One night, after a wonderful teacher and author dinner, George Nicholson (iconic, brilliant, and beloved children’s book publisher) and Elaine Konigsburg (iconic, brilliant, and beloved author of From the Mixed-up Files of Mrs. Basil E. Frankweiler)—inspired by those ducks—broke, spontaneously, into a waltz.
It was quite a night and I never look at a parade of ducks without thinking about George and Elaine and how their collective imaginations contributed so much to children’s literature. And how their elegant dance moves inspired us all.
Growing up in Newton, Massachusetts, we would order takeout Chinese food on special occasions. It always felt special because we got to eat with chopsticks and pass around all the white cartons of food to share.
After each meal, my mother and father would annotate the takeout menu from Ho Sai Gai, the restaurant in South Brookline we ordered from. That way, the next time we ordered, we would remember how we liked—or did not like—the dishes. “Good but spicy” was a common epithet.
It never occurred to me that anyone would not want to eat Chinese food the same way as our family, but it turns out my husband, Jeff, does not like to share his meals. As a defense against sharing, he would always order crispy duck, which came as an individual, not easily divisible, entrée.
My associations with ducks were cute and cuddly and rhythmic, so I didn’t want to eat crispy duck anyway, but it took me years to forgive Jeff for being such a pain at big family dinners.
Alexie Basil, who helps me write these Life of a Reader posts, told me an interesting story about the Central Park Mandarin duck that recently visited this past autumn.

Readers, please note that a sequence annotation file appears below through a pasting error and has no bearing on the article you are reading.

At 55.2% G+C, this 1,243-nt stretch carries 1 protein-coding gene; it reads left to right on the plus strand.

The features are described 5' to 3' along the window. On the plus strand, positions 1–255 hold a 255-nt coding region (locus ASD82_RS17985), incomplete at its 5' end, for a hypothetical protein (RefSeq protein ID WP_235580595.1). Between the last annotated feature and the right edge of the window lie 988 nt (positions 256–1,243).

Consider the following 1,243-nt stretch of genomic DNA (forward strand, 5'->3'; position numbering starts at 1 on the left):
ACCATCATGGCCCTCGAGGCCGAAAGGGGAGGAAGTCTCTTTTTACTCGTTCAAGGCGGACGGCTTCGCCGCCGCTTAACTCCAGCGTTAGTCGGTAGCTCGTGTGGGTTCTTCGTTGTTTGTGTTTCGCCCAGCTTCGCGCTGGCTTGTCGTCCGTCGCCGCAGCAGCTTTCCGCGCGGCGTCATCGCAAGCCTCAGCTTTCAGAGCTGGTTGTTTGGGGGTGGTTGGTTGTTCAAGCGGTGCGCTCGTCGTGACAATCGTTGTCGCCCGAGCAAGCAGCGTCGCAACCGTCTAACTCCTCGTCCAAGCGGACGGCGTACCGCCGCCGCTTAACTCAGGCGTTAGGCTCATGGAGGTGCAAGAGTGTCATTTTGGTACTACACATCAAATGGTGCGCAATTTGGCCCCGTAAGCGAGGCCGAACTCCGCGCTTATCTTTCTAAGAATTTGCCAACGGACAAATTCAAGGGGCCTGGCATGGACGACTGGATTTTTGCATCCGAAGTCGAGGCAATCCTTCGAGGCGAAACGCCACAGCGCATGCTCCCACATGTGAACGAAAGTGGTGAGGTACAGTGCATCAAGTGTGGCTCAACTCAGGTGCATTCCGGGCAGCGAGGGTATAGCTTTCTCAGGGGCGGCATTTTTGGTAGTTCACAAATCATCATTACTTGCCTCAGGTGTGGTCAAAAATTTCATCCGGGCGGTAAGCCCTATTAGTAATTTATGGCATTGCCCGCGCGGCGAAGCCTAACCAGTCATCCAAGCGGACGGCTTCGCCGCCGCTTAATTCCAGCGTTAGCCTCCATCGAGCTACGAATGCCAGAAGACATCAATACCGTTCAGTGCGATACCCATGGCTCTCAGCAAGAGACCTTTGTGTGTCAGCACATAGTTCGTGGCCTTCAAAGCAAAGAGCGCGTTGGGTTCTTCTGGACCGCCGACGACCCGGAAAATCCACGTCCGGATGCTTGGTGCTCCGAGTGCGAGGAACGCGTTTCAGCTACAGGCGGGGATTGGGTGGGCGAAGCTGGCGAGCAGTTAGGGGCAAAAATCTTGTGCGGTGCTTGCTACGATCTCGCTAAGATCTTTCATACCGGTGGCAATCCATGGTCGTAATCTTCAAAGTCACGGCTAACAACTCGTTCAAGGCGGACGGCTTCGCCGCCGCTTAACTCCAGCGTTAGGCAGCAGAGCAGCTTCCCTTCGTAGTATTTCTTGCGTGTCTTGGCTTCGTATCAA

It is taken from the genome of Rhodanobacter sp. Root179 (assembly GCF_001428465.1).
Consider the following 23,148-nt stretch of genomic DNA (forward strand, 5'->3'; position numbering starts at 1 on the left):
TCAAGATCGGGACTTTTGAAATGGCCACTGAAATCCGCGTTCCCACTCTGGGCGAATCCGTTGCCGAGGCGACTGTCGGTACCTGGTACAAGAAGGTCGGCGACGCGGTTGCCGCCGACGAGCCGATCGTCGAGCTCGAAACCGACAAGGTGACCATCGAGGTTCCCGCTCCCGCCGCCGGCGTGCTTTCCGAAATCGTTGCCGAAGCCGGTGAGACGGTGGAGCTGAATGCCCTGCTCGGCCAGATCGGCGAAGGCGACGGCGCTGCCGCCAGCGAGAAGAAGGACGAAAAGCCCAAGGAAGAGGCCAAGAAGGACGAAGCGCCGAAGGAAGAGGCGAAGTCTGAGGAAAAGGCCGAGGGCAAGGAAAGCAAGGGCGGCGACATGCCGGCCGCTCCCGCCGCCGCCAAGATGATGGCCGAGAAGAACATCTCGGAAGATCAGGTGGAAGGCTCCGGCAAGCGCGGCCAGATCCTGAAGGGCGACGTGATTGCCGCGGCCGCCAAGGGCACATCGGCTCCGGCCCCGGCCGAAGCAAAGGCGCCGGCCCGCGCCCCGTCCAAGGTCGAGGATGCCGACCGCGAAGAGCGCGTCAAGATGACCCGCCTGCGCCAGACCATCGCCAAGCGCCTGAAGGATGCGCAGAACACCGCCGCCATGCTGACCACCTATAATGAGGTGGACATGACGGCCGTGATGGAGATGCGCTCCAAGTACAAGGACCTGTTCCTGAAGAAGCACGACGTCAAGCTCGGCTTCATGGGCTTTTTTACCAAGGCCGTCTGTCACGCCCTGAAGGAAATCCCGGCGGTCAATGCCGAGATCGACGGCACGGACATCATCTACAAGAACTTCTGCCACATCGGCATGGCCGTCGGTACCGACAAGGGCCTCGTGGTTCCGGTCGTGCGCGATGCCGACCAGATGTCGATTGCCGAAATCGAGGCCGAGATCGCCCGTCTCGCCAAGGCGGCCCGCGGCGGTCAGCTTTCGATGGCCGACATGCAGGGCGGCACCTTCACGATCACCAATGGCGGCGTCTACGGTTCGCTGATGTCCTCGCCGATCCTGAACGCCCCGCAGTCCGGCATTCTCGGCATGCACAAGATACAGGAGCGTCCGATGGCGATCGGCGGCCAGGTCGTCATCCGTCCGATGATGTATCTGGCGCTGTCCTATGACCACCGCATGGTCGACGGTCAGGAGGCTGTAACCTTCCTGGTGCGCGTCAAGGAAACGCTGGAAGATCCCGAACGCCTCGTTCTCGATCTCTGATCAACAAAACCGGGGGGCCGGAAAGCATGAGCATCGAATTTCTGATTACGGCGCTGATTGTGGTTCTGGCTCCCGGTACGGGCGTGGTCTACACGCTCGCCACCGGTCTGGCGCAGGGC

For the past few months, bird watchers—both professional and on social media—have been going crazy over the rare East Asian bird that mysteriously appeared in the city. Its beautiful, exotic plumage makes the mallards look dull in comparison.
One of my favorite articles about the situation is from the New York Times. It’s titled “The Hot Duck That Won’t Go Away.” And, yes, they mean “hot” as in it’s a very attractive duck. It’s been called “the Kim Kardashian of ducks.”
I would love to meet the person who dropped off a random Mandarin duck to live among all the average mallard ducks in New York City’s Central Park Pond.
So with all these duck memories, we were happy to turn our attention to this week’s Dollar Deal: Truck Full of Ducks—a charming, fun, and laugh-out-loud-funny picture book by Ross Burach.
Truck Full of Ducks is the story of a dog named Bernie who needs to deliver a truck full of ducks. But after the ducks eat the invoice with the delivery address, Bernie can’t figure out where to take his yellow truckload.
“Children will delight in the extreme silliness of this story and will repeatedly pore over the detailed, colorful, and quirky illustrations.” —School Library Journal
We all laughed and “quacked up” while working on the posts for Truck Full of Ducks. Check out the rest of this week’s posts and sing along to the Book Boys’ newest original song; learn how a kindergarten teacher uses Truck Full of Ducks to engage her students intellectually, socially, and physically in Book Talks; play a fun game of Drawing with Duckies with creator Ross Burach in Behind the Scenes; and then for a fun class activity, let your students draw their favorite animals in the truck in Cooked Up from a Book!
I hope you enjoy this week’s Dollar Deal. And if you figure out who put the Mandarin duck in the Central Park Pond, please let me know.
In the meantime, happy reading!
This Book Is Available from Scholastic Book Clubs